Acta Scientific Medical Sciences (ASMS) (ISSN: 2582-0931)

Research Article Volume 5 Issue 3

Medication Errors Related to Warfarin from a Safety Reporting System Database

Saleh Alanazi1,2,3, Hessa Al Muqati1*, Huda Al Enazi1, Tahani Alsufian1, Thamer AlOtaibi1, Hind AlBadli1, Amirah Alsaleh1, Sara Al Mowalad1, Saad Al Obaidy1,2,3, Khalil Majid 1,2,3 and Salah Al Dekhil1,2,3

1Pharmaceutical Care Services, King Abdulaziz Medical City, Ministry of National Guard Health Affairs, Riyadh, Saudi Arabia
2King Abdullah International Medical Research Center, Riyadh, Saudi Arabia
3King Saud Bin Abdulaziz University for Health Sciences, Riyadh, Saudi Arabia

*Corresponding Author: Hessa Al Muqati, Pharmaceutical Care Services, King Abdulaziz Medical City, Ministry of National Guard Health Affairs, Riyadh, Saudi Arabia.

Received: January 25, 2021; Published: February 16, 2021

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Abstract

  This study aimed to analyze the safety reports of the organization of King Abdulaziz Medical City (KAMC); these safety reports included warfarin as a medication error or near-miss. The goal of this analysis is to optimize the reporting of incidents in the safety reporting system and to determine the factors contributing to errors in warfarin prescriptions.

In this retrospective study, we used reports from 2013 to 2016 related to warfarin collected from the organization’s safety report system database. The data were extracted and analyzed to determine the number of yearly reports, contributing factors, and personaffected outcomes.

  Overall, 78 incidents were reported (2013: n = 4, 2014: n = 19, 2015: n = 22, 2016: n = 33); 73% of them did not reach the patient, and 26.9% did reach the patient. Of the 26.9% (n = 21) that reached the patient, 16 did not cause harm, and only 5 of the patients needed monitoring to confirm a lack of harm.

  There was a significant increase in warfarin-reported incidents over the years, which is an indication of an increased frequency of voluntary reporting in the system, along with a higher number of errors in warfarin prescriptions. The higher percentage of nearmisses indicates a need to educate qualified healthcare providers, who are informed about fair culture and national and international safety standards for high-alert medication, about this issue. The organization implemented a new healthcare informatics system in 2015 and 2016; this new system was one of the important contributing factors, in addition to medication preparation errors and a lack of proper medication reconciliation.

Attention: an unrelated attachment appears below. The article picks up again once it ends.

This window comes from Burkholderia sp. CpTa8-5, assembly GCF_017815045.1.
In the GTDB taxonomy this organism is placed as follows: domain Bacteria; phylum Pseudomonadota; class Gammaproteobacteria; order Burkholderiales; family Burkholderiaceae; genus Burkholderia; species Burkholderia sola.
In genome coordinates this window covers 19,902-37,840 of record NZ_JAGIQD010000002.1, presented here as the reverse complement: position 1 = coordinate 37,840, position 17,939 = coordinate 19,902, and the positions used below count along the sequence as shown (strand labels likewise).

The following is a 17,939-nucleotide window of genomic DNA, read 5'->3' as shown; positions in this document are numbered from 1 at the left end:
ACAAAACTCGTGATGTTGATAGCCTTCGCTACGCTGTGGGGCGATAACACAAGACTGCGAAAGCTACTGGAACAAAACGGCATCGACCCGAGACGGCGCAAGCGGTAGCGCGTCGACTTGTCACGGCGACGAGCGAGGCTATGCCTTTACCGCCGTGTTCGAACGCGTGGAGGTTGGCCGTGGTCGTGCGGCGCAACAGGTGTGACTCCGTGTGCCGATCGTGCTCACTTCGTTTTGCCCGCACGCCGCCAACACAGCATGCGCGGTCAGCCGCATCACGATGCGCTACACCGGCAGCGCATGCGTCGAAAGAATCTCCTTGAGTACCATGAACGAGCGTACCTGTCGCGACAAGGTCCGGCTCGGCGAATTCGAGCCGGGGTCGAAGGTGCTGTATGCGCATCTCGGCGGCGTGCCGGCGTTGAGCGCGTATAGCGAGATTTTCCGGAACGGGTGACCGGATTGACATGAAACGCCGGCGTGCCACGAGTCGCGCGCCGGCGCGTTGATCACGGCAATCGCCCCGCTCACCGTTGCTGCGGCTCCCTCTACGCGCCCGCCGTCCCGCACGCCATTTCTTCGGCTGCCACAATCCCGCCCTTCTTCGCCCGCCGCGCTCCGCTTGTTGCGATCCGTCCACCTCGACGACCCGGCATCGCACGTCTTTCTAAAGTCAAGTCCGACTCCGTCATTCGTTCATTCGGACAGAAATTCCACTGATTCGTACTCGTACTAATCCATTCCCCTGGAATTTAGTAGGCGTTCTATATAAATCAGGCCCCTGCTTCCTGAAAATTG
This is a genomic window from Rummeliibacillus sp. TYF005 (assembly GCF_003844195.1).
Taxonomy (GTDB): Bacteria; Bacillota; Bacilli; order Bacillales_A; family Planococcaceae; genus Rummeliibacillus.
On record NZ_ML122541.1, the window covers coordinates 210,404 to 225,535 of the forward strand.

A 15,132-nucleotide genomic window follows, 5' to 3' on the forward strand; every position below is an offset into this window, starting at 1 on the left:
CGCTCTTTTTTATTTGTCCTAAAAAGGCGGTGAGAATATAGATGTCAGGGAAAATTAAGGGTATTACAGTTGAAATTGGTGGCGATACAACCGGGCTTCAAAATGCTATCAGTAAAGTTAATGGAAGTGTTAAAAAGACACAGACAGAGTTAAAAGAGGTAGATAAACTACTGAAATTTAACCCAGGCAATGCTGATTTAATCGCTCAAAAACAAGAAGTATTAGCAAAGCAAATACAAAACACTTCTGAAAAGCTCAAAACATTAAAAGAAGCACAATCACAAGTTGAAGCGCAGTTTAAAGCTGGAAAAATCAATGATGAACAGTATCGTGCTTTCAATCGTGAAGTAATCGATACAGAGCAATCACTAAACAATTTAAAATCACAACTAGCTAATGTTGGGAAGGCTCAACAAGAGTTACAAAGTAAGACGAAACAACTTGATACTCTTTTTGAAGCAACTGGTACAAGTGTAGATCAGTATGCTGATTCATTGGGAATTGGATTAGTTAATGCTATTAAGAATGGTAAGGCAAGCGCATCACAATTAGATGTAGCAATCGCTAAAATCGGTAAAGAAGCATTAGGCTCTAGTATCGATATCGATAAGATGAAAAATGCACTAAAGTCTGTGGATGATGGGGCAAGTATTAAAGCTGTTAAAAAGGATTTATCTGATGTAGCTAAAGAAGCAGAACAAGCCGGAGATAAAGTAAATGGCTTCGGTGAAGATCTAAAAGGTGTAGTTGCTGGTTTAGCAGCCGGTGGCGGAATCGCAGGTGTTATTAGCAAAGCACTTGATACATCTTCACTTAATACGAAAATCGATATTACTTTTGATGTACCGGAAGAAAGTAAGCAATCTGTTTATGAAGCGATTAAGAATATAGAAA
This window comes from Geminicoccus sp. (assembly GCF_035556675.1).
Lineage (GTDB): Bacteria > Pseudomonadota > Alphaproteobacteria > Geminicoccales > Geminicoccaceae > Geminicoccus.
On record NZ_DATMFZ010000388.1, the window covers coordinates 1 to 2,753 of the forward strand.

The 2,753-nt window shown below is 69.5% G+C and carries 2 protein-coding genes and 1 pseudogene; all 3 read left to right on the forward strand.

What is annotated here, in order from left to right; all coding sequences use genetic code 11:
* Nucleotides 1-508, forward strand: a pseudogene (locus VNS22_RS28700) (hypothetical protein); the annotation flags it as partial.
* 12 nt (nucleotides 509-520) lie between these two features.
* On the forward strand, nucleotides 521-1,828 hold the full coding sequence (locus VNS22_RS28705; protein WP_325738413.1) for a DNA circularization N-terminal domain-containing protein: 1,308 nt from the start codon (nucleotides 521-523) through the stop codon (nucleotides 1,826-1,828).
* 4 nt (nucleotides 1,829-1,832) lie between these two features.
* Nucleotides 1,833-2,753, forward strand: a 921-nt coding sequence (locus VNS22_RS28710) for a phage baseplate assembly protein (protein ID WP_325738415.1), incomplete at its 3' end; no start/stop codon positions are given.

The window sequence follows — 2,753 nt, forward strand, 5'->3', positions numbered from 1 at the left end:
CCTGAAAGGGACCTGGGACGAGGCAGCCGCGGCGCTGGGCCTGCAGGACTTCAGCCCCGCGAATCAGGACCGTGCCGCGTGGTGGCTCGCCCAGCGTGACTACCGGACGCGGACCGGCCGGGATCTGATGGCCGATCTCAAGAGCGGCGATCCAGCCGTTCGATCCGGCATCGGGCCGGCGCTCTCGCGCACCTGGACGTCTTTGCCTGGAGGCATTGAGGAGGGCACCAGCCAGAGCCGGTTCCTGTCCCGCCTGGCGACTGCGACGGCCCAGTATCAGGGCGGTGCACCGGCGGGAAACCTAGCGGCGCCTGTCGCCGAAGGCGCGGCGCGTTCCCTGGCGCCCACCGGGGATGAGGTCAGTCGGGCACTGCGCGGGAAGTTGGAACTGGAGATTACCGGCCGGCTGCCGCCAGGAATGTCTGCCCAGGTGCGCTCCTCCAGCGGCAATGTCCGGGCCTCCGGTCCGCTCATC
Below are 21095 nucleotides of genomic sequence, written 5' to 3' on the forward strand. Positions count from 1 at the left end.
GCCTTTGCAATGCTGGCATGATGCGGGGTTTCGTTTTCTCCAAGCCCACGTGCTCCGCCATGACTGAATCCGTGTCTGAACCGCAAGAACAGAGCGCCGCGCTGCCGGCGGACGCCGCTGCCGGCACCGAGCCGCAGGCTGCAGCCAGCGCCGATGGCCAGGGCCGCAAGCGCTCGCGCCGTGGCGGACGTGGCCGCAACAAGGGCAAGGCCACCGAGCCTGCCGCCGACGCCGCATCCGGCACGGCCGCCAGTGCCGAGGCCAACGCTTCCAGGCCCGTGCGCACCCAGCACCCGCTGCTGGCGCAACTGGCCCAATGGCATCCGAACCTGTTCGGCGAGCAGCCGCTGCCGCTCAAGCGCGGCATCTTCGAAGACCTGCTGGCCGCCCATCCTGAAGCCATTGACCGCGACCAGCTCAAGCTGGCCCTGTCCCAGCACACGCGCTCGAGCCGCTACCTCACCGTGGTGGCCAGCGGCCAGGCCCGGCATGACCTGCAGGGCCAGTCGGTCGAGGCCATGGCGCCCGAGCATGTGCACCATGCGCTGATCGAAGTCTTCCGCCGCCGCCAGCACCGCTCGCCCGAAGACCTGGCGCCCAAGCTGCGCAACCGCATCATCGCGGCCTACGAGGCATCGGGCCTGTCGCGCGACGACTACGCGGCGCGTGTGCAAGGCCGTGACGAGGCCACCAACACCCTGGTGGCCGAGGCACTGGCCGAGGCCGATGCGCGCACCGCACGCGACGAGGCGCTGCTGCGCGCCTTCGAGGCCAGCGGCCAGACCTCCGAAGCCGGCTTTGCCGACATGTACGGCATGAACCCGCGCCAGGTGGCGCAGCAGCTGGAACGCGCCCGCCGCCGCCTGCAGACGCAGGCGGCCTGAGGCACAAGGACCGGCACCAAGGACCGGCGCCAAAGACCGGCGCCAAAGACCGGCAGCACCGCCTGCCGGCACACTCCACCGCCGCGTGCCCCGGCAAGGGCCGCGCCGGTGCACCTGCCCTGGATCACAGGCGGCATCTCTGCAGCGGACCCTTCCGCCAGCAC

Keywords: Warfarin; Medication Errors; Safety Reporting System

Background

   High-alert medications are not necessarily more common in medication errors; however, the mistakes in these medications heighten the risk of causing patients significant harm. Warfarin has been classified as a high-alert drug by the Institute for Safe Medication Practices [1]. Medication errors and adverse drug reactions are the main cause of harm among hospitalized patients [2]. One study reported that approximately 6.5 medication-related adverse events occurred per 100 hospitalizations and estimated that more than one-quarter of them are preventable causes of ADRs [3]. Medication errors are potentially preventable causes of ADRs that can occur at all stages of the medication process, e.g. prescription, transcription, dispensing, and administration [4]. Errors resulting in preventable ADEs frequently occur at the steps of ordering and administration but are less frequent in transcription and dispensing [3]. In one study, the authors compare preventable to non-preventable events in terms of length of stay and cost. They found that potentially preventable ADEs doubled the total length of stay and health care costs [5]. Furthermore, anticoagulant medications, including warfarin, are among the most common medications that cause errors in the hospital setting [2,6,7]. Despite the implementation of electronic health records, including computerized provider order entry, medication errors, such as those involving anticoagulant medications, are common [8,9]. We chose warfarin in our study, since the use of this medication has increased dramatically over the past several decades [10]. Moreover, according to U.S. Food and Drug Administration reporting system, warfarin is considered one of the top ten medications associated with serious adverse events such as bleeding [10]. The incidence of warfarin-related adverse drug events and person-affected outcomes have not yet been reported in our institution. This research aims to shed light on this subject.